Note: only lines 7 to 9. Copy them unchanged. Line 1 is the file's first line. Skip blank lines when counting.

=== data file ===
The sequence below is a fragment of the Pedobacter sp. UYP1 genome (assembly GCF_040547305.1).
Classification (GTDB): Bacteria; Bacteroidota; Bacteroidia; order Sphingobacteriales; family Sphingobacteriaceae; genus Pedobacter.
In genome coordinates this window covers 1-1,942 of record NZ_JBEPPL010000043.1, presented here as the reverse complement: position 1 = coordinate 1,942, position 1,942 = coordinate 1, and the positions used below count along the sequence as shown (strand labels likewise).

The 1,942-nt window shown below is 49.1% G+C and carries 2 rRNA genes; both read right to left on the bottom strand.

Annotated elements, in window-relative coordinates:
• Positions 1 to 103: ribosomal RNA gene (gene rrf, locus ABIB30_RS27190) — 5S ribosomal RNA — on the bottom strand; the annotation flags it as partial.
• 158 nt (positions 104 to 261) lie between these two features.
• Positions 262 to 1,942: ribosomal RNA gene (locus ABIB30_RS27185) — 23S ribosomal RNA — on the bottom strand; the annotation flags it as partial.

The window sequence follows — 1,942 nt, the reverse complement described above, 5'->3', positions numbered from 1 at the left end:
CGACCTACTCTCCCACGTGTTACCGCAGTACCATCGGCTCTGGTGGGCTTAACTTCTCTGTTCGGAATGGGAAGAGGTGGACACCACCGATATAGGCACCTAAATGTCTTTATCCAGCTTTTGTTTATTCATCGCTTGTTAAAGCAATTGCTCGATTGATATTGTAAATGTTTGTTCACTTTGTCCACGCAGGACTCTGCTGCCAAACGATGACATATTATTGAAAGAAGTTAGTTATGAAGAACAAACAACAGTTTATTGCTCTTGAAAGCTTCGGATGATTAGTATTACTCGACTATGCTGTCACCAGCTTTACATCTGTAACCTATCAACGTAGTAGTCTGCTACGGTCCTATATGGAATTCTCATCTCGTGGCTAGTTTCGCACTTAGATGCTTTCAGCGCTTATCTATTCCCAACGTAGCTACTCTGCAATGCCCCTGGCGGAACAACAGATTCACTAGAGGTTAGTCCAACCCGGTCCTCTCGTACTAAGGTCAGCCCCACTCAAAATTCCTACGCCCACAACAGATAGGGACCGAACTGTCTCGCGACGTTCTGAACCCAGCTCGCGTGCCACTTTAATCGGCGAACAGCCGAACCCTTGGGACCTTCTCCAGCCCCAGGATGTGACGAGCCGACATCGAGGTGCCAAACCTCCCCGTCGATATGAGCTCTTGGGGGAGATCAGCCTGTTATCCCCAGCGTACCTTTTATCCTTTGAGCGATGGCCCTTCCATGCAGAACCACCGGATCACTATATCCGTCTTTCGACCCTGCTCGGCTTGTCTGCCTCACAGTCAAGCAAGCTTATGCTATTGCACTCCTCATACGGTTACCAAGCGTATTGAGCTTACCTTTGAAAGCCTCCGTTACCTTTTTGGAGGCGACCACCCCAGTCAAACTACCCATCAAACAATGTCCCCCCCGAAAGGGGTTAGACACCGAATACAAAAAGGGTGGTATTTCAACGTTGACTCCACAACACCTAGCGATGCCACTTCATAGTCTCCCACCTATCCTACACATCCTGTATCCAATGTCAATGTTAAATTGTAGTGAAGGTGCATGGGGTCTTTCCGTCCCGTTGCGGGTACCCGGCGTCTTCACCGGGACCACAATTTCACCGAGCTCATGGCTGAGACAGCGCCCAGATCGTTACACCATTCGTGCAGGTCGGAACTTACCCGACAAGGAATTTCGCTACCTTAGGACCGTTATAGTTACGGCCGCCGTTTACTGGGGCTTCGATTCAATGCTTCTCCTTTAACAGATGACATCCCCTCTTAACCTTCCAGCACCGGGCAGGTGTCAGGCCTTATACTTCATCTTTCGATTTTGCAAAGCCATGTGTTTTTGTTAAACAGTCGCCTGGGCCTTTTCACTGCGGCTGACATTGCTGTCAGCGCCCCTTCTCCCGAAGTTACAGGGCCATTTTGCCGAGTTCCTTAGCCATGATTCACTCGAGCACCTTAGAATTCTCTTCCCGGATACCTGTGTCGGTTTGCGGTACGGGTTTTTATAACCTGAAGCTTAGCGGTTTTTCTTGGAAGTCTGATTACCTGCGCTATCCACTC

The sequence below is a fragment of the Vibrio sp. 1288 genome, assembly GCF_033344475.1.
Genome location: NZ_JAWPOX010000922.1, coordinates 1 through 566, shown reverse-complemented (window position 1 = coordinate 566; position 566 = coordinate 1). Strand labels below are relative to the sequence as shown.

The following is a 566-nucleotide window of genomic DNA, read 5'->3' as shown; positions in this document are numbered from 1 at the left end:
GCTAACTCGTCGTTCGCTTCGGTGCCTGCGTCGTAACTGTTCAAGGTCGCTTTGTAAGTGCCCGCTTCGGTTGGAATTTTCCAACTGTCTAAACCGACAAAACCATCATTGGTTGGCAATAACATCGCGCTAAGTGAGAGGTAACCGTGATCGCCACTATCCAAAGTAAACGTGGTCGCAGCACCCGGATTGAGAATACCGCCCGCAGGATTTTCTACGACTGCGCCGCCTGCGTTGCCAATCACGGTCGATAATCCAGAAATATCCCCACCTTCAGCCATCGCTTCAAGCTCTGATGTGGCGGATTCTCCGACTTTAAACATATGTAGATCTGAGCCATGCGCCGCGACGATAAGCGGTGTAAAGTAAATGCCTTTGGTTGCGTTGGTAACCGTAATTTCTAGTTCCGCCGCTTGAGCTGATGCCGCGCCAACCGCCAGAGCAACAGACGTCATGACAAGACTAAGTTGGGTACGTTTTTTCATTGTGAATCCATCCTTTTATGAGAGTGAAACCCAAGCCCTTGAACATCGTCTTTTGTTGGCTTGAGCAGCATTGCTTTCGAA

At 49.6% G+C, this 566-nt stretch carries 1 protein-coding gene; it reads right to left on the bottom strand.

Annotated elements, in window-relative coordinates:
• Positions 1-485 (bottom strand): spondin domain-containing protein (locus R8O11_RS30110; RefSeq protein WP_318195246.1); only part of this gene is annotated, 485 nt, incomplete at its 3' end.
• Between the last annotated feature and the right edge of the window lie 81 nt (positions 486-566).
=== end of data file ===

• 158 nt (positions 104 to 261) lie between these two features.
• Positions 262 to 1,942: ribosomal RNA gene (locus ABIB30_RS27185) — 23S ribosomal RNA — on the bottom strand; the annotation flags it as partial.

The window sequence follows — 1,942 nt, the reverse complement described above, 5'->3', positions numbered from 1 at the left end: